“Matched” has broader appeal than Condie’s previous works, “Being Sixteen” and “Yearbook,” which are contemporary YA andReview via Cracking the Cover
“Matched” has broader appeal than Condie’s previous works, “Being Sixteen” and “Yearbook,” which are contemporary YA and geared toward a specific audience.
But going big-time hasn’t changed Condie’s voice, which remains accessible. Condie’s writing doesn’t suffer from her wholesome approach, rather it benefits. She’s not trying to be something she’s not, and that follows through from story line to characters.
If anything, Condie’s sensibilities might give her greater crossover appeal with parents not having to worry about what their children are reading and teens not having to worry about hiding it away.
Though it’s tempting to compare “Matched” to Suzanne Collins’ “Hunger Games,” there’s really no comparison. Condie has crafted a unique story that stands on its own merit. She’s created a unique world that feels familiar but has a sense of the unknown.
“Matched” is a polished, driving force that you won’t want to put down. ...more
Published in 1999, “Speak” has gone on to receive multiple honors, including A Micahael L. Printz Honor and National BookReview via Cracking the Cover
Published in 1999, “Speak” has gone on to receive multiple honors, including A Micahael L. Printz Honor and National Book Award finalist. It has become a catalyst for discussion and a target for censorship.
It is also one of the best books I’ve ever read.
“Speak” is the story of a young woman who chooses not to speak following a traumatic experience.
The protagonist in “Speak” may be a teenager, and the intended audience may be teens, but Anderson’s writing speaks to readers of all ages.
Everyone feels alone at some point in his or her life, if only for a brief moment. High school cliques and insecurities translate across the board to the workplace. Cliques and seemingly pointless assignments are often dealt with on a daily basis. These things often lead to feelings of hopelessness, isolation and of having no voice.
Told from Melinda’s point of view, the reader has a first-person look a depression and how it can affect people. They also get to see an inner strength not often associated with the condition.
“Speak” deals with hard subjects, but Anderson skillfully injects humor and heart into the text, gently easing her characters and the reader through tough situations.
There’s been a lot of talk recently as to whether subjects such as that covered in “Speak” are detrimental to teenagers. After reading “Speak” it’s hard to imagine how it could harm anyone. If anything, it seems like it would be helpful. Yes, it exposes readers to some hateful actions, but isn’t it better to read about it in a book than experience it in real life? In many cases, “Speak” will help youths know they are not alone.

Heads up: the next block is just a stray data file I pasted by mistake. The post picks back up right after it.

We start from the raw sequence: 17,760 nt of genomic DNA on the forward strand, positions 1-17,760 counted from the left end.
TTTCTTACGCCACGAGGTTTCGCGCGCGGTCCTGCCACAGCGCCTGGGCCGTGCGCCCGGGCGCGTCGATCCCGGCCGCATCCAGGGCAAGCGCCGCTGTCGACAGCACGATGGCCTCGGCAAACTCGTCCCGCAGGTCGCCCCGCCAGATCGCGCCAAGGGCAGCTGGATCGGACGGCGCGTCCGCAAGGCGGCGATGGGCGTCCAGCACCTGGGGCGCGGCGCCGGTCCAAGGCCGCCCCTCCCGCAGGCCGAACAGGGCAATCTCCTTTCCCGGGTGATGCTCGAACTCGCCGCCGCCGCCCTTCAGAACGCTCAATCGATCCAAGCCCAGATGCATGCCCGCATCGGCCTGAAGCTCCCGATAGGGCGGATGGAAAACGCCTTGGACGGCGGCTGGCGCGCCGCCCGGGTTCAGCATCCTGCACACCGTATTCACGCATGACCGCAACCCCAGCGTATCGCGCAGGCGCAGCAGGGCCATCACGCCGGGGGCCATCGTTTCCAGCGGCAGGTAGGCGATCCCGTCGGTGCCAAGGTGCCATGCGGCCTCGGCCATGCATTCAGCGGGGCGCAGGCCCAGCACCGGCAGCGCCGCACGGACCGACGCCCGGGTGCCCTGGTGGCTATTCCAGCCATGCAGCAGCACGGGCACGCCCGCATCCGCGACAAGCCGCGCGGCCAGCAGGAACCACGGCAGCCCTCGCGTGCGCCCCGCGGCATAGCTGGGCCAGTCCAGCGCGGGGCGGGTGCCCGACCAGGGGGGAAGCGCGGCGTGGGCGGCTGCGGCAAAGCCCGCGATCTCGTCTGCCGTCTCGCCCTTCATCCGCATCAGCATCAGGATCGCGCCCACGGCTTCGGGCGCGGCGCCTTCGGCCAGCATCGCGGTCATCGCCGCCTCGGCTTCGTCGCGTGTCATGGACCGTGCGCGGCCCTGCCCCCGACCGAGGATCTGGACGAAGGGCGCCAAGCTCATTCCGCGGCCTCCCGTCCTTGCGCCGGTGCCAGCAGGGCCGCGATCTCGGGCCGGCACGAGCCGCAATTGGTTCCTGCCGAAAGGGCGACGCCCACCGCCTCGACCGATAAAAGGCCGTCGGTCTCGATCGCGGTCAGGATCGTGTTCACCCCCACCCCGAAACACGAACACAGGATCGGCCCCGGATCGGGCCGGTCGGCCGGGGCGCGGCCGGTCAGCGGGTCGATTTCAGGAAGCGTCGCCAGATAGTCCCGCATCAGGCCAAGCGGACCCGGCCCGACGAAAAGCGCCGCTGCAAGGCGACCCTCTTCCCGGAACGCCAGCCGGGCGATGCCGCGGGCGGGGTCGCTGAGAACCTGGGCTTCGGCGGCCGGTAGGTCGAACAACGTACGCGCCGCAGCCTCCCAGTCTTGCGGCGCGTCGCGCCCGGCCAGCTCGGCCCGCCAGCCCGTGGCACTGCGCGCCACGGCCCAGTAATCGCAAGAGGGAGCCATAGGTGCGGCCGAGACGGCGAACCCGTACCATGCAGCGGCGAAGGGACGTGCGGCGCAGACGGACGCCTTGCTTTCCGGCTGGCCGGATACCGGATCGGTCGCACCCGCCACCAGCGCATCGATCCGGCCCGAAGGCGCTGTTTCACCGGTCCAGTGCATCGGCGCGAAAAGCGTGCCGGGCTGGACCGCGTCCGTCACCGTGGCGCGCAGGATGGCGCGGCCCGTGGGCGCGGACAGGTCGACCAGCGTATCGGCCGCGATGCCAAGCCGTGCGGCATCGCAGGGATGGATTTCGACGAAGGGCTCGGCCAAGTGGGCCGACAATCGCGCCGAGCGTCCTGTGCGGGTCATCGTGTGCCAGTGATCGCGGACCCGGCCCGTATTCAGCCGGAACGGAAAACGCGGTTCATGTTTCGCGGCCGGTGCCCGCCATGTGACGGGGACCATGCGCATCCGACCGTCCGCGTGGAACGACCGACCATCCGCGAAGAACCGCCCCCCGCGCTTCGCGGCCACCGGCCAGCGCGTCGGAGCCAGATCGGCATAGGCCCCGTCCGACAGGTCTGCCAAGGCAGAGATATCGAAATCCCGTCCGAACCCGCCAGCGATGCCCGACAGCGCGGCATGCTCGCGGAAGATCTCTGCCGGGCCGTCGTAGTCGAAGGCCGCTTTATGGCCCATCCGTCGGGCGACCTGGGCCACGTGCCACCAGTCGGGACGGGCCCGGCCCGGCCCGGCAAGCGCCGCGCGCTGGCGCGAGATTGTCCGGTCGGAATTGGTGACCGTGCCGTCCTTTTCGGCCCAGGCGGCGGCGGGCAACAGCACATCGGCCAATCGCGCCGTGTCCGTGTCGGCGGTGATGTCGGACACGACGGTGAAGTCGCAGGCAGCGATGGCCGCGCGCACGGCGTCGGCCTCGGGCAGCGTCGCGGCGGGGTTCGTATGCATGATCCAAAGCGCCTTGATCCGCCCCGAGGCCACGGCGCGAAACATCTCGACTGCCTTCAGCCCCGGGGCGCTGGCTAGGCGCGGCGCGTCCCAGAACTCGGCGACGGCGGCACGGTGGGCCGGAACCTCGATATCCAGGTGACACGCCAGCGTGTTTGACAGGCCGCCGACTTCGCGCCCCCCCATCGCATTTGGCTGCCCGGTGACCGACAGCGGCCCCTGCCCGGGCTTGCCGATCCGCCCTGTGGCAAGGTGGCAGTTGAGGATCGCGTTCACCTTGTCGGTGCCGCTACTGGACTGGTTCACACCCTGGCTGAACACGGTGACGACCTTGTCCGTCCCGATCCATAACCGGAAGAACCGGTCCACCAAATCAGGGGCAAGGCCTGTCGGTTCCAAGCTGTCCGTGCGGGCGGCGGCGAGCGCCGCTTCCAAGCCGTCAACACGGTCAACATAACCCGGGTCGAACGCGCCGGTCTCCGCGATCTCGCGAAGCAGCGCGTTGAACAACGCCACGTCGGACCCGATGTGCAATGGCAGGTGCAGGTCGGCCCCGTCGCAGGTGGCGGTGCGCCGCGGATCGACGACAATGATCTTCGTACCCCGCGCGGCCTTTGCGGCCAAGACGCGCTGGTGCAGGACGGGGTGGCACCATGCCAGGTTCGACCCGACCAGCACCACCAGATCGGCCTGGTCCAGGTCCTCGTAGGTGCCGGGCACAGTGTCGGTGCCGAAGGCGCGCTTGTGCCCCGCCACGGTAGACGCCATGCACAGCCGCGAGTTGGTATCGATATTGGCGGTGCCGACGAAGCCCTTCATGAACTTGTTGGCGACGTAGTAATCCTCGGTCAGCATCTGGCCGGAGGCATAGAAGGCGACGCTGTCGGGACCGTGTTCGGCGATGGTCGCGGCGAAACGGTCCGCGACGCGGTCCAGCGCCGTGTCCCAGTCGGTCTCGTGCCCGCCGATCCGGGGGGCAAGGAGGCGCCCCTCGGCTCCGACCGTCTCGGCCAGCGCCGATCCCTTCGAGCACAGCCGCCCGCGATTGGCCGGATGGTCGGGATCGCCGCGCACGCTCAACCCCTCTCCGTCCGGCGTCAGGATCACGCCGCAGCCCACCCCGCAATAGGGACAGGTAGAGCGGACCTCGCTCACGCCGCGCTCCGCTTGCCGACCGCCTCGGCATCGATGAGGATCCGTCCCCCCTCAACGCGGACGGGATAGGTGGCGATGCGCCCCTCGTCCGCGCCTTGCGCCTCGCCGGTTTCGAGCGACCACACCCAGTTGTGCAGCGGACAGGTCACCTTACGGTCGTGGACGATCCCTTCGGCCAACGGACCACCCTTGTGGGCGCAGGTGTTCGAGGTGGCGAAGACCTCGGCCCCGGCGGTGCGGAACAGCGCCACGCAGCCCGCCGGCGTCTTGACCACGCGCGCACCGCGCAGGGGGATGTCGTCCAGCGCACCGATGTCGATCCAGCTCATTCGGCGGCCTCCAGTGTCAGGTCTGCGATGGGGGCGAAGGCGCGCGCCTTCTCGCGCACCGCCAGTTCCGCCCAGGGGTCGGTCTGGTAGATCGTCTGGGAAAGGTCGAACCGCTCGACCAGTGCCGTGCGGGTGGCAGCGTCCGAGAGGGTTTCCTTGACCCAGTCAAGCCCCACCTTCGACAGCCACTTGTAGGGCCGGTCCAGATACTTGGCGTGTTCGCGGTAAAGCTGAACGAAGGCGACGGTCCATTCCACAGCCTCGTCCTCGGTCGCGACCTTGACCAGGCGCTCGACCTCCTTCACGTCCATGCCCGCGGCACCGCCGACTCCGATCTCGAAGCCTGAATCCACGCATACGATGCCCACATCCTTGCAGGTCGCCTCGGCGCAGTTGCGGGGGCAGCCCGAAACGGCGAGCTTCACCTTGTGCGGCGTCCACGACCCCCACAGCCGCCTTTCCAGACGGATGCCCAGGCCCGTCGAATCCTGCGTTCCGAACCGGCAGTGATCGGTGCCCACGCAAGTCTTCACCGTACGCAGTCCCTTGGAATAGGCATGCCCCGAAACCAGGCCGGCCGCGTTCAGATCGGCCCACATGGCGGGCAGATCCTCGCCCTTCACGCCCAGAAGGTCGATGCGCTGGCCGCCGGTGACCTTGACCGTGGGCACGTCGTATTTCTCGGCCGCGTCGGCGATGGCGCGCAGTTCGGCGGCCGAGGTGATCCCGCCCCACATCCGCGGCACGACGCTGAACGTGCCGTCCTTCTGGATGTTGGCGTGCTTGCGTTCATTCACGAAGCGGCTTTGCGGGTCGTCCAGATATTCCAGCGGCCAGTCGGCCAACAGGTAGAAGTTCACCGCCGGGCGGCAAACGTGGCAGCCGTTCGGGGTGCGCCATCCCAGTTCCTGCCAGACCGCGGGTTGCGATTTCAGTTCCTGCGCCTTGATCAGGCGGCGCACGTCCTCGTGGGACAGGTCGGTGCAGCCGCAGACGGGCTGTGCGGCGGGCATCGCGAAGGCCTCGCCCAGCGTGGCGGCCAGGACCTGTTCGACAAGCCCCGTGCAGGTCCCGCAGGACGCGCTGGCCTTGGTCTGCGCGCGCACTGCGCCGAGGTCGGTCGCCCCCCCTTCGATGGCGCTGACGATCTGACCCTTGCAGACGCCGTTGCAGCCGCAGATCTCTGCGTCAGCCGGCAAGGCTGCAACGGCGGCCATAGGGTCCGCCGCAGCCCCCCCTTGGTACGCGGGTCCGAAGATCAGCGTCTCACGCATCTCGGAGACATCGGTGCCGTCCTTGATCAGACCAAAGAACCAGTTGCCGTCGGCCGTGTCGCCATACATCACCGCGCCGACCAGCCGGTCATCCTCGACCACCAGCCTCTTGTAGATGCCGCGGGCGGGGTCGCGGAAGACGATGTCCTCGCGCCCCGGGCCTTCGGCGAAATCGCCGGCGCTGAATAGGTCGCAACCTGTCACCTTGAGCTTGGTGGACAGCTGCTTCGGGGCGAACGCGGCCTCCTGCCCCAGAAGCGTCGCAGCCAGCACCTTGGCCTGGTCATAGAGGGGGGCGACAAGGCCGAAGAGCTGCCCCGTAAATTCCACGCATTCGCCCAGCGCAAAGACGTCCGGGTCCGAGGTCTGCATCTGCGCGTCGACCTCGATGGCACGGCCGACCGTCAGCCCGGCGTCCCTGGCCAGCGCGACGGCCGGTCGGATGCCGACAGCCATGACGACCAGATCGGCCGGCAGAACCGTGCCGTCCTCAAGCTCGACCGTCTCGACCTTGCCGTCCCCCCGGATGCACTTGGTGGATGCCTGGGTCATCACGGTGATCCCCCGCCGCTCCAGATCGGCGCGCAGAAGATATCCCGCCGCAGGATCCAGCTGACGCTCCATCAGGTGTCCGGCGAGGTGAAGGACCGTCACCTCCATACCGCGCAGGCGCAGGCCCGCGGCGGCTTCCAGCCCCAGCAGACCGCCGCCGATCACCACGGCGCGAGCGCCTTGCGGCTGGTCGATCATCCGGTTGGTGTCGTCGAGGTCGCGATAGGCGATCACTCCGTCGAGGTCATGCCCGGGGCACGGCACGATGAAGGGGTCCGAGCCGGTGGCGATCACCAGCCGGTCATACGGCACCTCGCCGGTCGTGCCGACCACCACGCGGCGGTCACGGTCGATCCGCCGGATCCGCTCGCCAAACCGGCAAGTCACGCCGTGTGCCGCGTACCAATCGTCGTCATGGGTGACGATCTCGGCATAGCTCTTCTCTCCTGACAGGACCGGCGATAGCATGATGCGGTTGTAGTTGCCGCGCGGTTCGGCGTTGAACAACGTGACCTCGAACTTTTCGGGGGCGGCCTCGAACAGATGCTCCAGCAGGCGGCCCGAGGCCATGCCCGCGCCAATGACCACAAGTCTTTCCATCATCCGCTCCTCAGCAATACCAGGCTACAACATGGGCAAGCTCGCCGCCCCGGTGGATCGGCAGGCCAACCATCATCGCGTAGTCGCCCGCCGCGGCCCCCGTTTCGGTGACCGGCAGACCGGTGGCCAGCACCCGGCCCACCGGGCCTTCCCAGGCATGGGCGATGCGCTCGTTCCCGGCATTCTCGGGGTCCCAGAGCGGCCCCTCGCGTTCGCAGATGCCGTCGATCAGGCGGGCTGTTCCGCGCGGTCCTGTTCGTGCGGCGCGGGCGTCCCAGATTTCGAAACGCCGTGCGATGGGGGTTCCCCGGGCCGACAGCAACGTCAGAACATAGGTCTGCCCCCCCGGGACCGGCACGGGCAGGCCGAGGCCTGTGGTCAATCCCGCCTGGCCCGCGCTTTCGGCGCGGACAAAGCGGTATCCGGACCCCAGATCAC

Concerned parents should read this book, and others, with their children, making it a jumping off point for serious discussions.
There are multiple reasons why “Speak” has been awarded such praise — it’s time to find out why for yourself....more
Review via Cracking the Cover Readers who are already fans of the Auntie Claus books will be happy to learn that “Auntie Claus and the Key to ChristmasReview via Cracking the Cover Readers who are already fans of the Auntie Claus books will be happy to learn that “Auntie Claus and the Key to Christmas” is now available in paperback. For those of you new to Elise Primavera‘s books, you’re in for a grand adventure.
Christopher Kringle lives in the Bing Cherry Hotel with his parents and his sister, Sophie. Chris has always loved the family business, but lately he’s been having some doubts. The week after Halloween, he causes and uproar as he announces to the family that only babies believe in Santa Claus — which just so happens to be the family business.
Chris is immediately summoned to his Auntie Claus’ apartment where the Bad-Boys-and-Girls List is explained to him. Chris just can’t believe it, so he takes matters into his own hands and sets about getting his name on the list on purpose. Sophie can’t stand his behavior and finally lets it slip that their great-aunt, Auntie Claus, is really Santa’s sister and that everything she’s told him is true. But Chris wants proof. Only when he sees for himself will he believe.
Though a companion book to “Auntie Claus,” “Auntie Claus and the Key to Christmas” stands well on its own. This unique story centers less on Santa Claus and more on being good at heart. There’s magic and mysticism and jolly laughter thrown in for good measure. The accompanying illustrations are delightfully whimsical. And at $7.99 it’s an inexpensive alternative for those looking to bolster their Christmas book collection....more